Gold (198Au) foils brachytherapy use on canine skin tumor

Utilização da braquiterapia com folhas de ouro (Au198) em tumor de pele de cão

Marco Antônio Rodrigues Fernandes Alexandre Lima de Andrade Luciane Biazzono Maria Cecília Rui Luvizotto Adimir dos Santos Clibas Correa About the authors

Abstracts

This study showed a skin squamous cell carcinoma clinical case from 8-years-old female weimaranner, treated by gold-198 foil brachytherapy. The aims were to evaluate special radioactive mould performed to be used on Veterinary practioners and, it's efficiency on one case of skin tumor treatment in dog. The method showed efficacy on the skin tumor treatment and radiological protection especially for the professional team involved, low cost and better radiobiological results when it was compared with standard treatment using others radioactive elements.

Gold (198Au) foils; Skin squamous cell carcinoma; Dog


Este trabalho relata um caso clínico de carcinoma escamo celular cutâneo em um cão da raça Weimaraner, fêmea, 8 anos de idade tratado utilizando-se braquiterapia com folhas de Ouro-198. Os objetivos deste relato foram: avaliar o uso de um molde radioativo confeccionado para uso veterinário e sua eficácia no tratamento de um tumor de pele em cão. O método demonstrou ser eficaz no tratamento do tumor, mostrou ser uma prática segura para a equipe profissional envolvida, com baixos custos e resultado radiobiológico superior quando comparado com o tratamento padrão utilizado com outros elementos radioativos.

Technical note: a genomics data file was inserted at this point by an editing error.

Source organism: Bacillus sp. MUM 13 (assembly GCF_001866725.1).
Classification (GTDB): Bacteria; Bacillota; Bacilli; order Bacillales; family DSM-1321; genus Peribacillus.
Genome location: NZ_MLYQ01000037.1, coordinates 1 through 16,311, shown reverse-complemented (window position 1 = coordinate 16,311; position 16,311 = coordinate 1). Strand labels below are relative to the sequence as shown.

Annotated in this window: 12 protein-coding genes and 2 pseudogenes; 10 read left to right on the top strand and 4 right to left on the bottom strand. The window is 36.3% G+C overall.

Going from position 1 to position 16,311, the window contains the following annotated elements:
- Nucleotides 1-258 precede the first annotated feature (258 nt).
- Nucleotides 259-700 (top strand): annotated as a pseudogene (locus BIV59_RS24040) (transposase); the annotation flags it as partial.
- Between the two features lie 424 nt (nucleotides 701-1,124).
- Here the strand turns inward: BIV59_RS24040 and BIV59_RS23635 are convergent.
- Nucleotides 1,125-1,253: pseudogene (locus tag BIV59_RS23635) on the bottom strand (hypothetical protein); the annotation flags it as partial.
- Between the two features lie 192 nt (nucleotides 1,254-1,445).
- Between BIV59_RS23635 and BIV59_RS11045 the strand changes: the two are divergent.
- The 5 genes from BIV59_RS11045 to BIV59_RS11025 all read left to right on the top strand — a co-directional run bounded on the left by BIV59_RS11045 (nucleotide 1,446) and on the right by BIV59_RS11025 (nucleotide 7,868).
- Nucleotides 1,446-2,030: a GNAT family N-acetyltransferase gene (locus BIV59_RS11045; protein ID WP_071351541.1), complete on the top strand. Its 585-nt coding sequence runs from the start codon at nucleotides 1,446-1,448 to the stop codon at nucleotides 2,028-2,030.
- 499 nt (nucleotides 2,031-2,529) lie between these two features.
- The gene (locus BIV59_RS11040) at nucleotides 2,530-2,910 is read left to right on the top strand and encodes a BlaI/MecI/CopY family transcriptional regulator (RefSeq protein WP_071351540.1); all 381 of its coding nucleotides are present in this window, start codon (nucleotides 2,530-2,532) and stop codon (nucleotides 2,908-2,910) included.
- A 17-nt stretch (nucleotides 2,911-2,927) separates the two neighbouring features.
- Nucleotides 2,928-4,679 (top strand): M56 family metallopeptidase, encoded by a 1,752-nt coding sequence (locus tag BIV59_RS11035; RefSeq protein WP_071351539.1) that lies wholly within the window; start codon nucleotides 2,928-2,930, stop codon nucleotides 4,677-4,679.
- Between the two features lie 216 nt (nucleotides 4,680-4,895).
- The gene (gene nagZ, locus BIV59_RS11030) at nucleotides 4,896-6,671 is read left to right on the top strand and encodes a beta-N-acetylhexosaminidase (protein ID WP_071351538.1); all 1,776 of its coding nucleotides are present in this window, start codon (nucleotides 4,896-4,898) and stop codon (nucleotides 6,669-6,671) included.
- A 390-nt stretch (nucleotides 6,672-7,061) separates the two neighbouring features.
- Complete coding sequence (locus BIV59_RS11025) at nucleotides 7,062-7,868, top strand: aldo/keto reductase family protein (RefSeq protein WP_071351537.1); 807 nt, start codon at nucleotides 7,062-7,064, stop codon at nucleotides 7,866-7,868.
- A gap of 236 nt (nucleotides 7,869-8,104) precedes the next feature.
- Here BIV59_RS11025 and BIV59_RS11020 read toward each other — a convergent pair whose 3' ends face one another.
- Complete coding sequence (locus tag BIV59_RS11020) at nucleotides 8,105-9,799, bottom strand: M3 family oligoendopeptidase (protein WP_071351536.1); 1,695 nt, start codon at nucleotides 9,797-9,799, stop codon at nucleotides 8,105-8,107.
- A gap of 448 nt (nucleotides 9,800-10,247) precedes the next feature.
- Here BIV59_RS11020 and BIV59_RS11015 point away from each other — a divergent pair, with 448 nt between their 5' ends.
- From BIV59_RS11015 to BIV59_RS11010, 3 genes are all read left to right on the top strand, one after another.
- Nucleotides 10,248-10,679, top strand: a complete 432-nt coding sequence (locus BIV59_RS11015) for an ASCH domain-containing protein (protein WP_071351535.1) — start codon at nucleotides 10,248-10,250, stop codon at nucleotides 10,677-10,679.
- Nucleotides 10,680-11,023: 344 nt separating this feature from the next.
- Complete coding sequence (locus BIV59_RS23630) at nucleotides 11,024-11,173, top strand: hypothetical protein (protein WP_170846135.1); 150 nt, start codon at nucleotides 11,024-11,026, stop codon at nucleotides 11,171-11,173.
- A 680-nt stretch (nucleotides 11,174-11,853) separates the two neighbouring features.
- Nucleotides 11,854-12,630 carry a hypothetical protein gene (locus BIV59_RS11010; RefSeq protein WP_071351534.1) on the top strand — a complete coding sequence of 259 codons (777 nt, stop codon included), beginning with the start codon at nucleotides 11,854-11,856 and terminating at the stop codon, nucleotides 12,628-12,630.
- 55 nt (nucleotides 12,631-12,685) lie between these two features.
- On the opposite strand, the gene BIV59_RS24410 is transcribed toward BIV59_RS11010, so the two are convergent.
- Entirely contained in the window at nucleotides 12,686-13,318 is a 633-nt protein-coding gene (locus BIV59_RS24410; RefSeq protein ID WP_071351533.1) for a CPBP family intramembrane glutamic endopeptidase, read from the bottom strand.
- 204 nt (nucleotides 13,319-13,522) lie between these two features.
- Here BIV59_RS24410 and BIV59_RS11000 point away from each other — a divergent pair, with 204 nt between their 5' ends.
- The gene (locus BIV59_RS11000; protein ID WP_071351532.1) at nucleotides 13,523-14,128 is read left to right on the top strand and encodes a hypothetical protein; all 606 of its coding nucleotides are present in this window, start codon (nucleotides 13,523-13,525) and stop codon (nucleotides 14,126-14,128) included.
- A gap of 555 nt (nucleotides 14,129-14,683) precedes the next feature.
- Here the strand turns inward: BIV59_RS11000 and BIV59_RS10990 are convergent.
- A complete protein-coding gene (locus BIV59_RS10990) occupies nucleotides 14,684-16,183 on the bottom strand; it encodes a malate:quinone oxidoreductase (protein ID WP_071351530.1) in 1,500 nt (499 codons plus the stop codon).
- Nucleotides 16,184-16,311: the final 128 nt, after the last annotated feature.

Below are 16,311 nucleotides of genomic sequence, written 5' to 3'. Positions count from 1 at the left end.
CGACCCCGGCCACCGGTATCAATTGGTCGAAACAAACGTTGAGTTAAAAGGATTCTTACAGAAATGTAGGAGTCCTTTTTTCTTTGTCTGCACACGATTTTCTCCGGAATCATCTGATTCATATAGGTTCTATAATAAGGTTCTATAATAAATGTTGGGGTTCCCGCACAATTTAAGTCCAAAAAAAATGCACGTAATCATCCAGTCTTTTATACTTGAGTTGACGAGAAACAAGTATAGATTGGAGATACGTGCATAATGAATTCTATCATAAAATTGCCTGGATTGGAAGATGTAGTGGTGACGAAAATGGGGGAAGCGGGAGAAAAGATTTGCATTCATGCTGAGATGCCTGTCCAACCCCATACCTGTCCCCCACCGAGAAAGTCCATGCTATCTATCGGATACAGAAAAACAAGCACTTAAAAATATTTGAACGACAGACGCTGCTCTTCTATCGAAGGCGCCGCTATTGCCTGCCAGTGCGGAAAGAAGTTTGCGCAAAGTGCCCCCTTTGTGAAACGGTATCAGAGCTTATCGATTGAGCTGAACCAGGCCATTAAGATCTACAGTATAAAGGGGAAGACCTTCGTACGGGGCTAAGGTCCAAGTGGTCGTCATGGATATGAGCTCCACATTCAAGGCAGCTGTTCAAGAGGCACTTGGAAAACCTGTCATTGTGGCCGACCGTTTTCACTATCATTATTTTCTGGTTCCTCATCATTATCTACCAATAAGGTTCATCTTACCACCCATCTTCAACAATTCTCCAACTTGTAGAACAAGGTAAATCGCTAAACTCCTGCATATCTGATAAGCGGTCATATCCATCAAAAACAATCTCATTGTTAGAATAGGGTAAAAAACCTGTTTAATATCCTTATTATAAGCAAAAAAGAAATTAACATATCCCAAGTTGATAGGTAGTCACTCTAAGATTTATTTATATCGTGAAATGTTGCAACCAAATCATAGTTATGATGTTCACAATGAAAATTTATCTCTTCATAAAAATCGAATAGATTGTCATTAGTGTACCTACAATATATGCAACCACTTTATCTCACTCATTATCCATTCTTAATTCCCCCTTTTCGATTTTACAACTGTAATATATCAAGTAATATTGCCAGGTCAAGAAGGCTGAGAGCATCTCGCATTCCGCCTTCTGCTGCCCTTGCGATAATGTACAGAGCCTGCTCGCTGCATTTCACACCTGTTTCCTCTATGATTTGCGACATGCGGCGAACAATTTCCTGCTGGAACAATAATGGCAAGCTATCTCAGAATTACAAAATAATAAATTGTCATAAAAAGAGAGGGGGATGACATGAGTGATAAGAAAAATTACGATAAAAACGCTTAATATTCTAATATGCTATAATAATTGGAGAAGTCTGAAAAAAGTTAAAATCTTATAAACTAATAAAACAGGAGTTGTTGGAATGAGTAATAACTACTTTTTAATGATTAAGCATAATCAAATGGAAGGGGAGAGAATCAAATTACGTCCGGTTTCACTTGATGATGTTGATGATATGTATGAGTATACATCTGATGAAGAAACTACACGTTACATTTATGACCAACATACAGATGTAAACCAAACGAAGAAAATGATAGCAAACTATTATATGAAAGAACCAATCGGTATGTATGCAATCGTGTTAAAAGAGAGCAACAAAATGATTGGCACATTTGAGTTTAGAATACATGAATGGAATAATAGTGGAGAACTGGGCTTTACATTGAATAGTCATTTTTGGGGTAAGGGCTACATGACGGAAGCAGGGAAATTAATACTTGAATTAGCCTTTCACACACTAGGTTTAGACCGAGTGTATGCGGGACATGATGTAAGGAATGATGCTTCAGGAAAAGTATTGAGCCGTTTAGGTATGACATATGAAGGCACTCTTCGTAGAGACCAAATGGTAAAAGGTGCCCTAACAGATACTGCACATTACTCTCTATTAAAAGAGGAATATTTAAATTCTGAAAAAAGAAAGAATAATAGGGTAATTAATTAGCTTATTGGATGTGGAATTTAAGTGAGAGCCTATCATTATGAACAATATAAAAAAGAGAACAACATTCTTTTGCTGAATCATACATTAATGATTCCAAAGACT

Folhas de Ouro-198; Carcinoma escamo-celular cutâneo; Cão


Gold (198Au) foils brachytherapy use on canine skin tumor

Utilização da braquiterapia com folhas de ouro (Au198) em tumor de pele de cão

Marco Antônio Rodrigues FernandesI; Alexandre Lima de AndradeII; Luciane BiazzonoII; Maria Cecília Rui LuvizottoII; Adimir dos SantosIII; Clibas CorreaI

ISanta Casa de Misericórdia de Araçatuba, Araçatuba - SP

IIDepartamento de Clínica, Cirurgia e Reprodução Animal da Unesp, Campus de Araçatuba, Araçatuba - SP

IIIInstituto de Pesquisas Energéticas e Nucleares de São Paulo, São Paulo - SP

correspondence to

SUMMARY

This study showed a skin squamous cell carcinoma clinical case from 8-years-old female weimaranner, treated by gold-198 foil brachytherapy. The aims were to evaluate special radioactive mould performed to be used on Veterinary practioners and, it's efficiency on one case of skin tumor treatment in dog. The method showed efficacy on the skin tumor treatment and radiological protection especially for the professional team involved, low cost and better radiobiological results when it was compared with standard treatment using others radioactive elements.

Key-words: Gold (198Au) foils. Skin squamous cell carcinoma. Dog.

RESUMO

Este trabalho relata um caso clínico de carcinoma escamo celular cutâneo em um cão da raça Weimaraner, fêmea, 8 anos de idade tratado utilizando-se braquiterapia com folhas de Ouro-198. Os objetivos deste relato foram: avaliar o uso de um molde radioativo confeccionado para uso veterinário e sua eficácia no tratamento de um tumor de pele em cão. O método demonstrou ser eficaz no tratamento do tumor, mostrou ser uma prática segura para a equipe profissional envolvida, com baixos custos e resultado radiobiológico superior quando comparado com o tratamento padrão utilizado com outros elementos radioativos.